In what has been called a blow to judicial neutrality, Polish lawmakers elected two former politicians to the country's Constitutional Tribunal. Critics have said the move was illegal.
Poland's parliament elected three new judges, including two former lawmakers from the governing Law and Justice (PiS) party, to its constitutional court on Thursday, in a controversial move that opposition lawmakers are calling a "disgrace."
In ballots cast late Thursday night, PiS parliamentarians managed to elect former colleagues Krystyna Pawlowicz and Stanislaw Piotrowicz to the country's Constitutional Tribunal.
The court's duties include verifying that federal legislation is constitutional.
Piotrowicz, the most controversial nominee, spearheaded recent judicial reforms in Poland that have been criticized by the EU for eroding the rule of law. Reforms have included changes to the body responsible for protecting judicial independence and the creation of a new disciplinary system.
Pawlowicz, a university law professor, had a reputation in her time as a parliamentary lawmaker for lambasting the opposition.
The appointments are significant as federal judiciary nominees do not typically have a political background. This raises questions about the court's independence, critics have said.
The third nominee, Jakub Stelina, is a law professor from the University of Gdansk. A rushed nomination, his name was put forth mere hours ahead of the vote.
The nominees must now make an oath of office to President Andrzej Duda.
Prime Minister Mateusz Morawiecki of the PiS party came to the defense of Piotrowicz earlier this week, saying that he "behaved decently'' when he acted as state prosecutor during the country's communist past.
However, Piotrowicz's communist ties are another source of contention. Duda's party has positioned many of its judicial reforms as moves to purge the system of corruption lingering from the communist era, which ended 30 years ago. For that reason, some are calling Piotrowicz's appointment little more than a power grab.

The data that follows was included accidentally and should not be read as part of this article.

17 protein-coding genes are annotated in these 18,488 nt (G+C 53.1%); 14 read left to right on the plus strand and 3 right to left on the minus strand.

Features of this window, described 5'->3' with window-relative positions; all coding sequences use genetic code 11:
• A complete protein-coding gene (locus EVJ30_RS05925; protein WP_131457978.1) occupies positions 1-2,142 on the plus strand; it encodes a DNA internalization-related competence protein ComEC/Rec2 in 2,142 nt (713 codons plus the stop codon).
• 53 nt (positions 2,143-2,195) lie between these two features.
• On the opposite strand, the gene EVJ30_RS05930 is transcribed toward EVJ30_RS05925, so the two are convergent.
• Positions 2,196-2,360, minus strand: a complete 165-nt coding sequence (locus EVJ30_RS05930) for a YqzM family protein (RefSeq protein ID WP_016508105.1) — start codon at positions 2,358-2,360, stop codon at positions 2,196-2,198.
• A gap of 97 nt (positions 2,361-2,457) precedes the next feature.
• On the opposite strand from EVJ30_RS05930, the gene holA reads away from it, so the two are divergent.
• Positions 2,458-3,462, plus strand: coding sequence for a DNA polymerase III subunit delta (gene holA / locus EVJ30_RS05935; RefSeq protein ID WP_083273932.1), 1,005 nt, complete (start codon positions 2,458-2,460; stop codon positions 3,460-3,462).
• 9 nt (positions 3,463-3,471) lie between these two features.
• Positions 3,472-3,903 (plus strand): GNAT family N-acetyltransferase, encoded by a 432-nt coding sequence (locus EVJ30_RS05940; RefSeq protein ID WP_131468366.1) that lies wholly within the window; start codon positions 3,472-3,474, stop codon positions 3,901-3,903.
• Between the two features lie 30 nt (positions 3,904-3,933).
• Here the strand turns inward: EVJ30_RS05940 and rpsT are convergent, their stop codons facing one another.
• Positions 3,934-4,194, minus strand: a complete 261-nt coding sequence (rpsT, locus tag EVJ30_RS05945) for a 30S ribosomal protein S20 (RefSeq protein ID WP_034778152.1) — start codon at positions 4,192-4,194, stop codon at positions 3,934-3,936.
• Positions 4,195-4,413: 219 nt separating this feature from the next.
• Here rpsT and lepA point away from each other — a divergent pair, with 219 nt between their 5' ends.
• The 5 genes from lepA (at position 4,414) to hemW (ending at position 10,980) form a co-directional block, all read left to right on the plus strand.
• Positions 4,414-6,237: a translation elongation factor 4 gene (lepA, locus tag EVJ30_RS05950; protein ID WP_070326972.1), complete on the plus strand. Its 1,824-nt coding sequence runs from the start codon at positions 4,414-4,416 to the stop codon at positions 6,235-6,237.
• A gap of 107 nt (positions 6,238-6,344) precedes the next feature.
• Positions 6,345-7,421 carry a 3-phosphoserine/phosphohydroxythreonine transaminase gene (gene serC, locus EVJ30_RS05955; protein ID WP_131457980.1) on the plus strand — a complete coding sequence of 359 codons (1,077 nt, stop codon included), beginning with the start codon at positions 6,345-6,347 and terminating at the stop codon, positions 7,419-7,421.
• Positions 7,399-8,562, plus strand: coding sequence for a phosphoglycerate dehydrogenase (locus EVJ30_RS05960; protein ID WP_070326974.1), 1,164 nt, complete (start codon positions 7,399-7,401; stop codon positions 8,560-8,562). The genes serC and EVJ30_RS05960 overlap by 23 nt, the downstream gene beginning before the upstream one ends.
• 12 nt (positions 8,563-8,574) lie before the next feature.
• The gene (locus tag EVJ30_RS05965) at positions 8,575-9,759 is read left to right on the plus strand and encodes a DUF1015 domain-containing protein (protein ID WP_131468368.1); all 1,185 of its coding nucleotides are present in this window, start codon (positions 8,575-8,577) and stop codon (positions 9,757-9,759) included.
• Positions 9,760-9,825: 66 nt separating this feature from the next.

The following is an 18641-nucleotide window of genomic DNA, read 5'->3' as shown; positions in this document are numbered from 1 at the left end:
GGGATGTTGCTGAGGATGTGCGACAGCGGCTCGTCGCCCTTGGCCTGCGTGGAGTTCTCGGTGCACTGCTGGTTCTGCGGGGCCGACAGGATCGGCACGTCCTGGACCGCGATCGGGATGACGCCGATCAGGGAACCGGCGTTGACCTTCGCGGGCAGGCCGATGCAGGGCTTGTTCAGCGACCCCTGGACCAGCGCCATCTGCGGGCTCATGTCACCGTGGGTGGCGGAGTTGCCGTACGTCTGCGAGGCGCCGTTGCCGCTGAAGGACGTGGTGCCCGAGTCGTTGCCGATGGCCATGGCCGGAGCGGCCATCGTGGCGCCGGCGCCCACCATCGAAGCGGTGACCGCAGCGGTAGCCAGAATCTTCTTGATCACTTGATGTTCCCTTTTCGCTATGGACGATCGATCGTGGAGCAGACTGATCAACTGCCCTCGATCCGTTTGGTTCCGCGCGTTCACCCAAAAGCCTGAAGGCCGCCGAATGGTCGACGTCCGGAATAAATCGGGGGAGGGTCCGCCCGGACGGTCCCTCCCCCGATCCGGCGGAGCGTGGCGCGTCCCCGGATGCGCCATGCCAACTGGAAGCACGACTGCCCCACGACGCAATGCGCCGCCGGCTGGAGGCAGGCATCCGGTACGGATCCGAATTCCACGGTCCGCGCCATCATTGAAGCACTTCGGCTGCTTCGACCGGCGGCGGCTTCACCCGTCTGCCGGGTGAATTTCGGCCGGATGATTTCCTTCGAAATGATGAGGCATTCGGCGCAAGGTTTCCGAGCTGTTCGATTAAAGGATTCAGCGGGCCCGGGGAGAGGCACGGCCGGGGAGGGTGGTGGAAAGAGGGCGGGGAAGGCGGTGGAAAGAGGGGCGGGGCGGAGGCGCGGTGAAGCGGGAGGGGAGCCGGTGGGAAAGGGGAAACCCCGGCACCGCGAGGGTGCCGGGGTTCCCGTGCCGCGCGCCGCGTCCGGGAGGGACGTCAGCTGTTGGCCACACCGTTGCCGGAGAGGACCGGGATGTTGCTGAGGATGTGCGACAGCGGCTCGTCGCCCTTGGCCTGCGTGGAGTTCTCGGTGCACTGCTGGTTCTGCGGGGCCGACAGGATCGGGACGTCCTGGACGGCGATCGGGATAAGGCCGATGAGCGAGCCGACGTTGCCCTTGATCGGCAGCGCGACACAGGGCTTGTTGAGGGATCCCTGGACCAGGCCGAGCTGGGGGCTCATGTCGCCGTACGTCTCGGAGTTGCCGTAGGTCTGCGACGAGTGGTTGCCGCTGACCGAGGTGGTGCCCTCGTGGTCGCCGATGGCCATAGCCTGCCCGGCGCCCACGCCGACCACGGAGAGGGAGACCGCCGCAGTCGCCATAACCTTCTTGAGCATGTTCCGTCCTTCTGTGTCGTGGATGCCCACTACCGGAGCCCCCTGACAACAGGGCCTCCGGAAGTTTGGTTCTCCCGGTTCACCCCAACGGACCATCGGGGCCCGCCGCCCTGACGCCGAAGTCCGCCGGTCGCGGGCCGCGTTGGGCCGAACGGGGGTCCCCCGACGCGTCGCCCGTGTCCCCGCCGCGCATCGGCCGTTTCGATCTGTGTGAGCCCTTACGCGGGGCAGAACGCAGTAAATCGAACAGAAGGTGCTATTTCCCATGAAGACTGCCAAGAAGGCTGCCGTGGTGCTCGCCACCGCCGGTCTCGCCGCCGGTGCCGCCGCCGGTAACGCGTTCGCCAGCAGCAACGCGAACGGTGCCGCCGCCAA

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Controversy also surrounds a recent law that sets the retirement age for new judges at 65. Piotrowicz and Pawlowicz are both 67.
Poland's ombudsman Adam Bodnar called it a "clear breach of the statutory provision."
Michal Szczerba of the opposition Civic Platform party added that the nominees did not meet "the criterion of impeccable character".
Trouble for Poland's Constitutional Tribunal was already brewing in 2015, when PiS President Andrzej Duda refrained from installing three judges appointed by the opposition-controlled government. He instead swore in judges from his own party.
Ever since, the opposition has considered the judicial line-up unconstitutional and it does not recognize the authority of Thursday's appointment. The party did not present any candidates of its own as it considers the nominations illegal.
kp/sms (AP, dpa)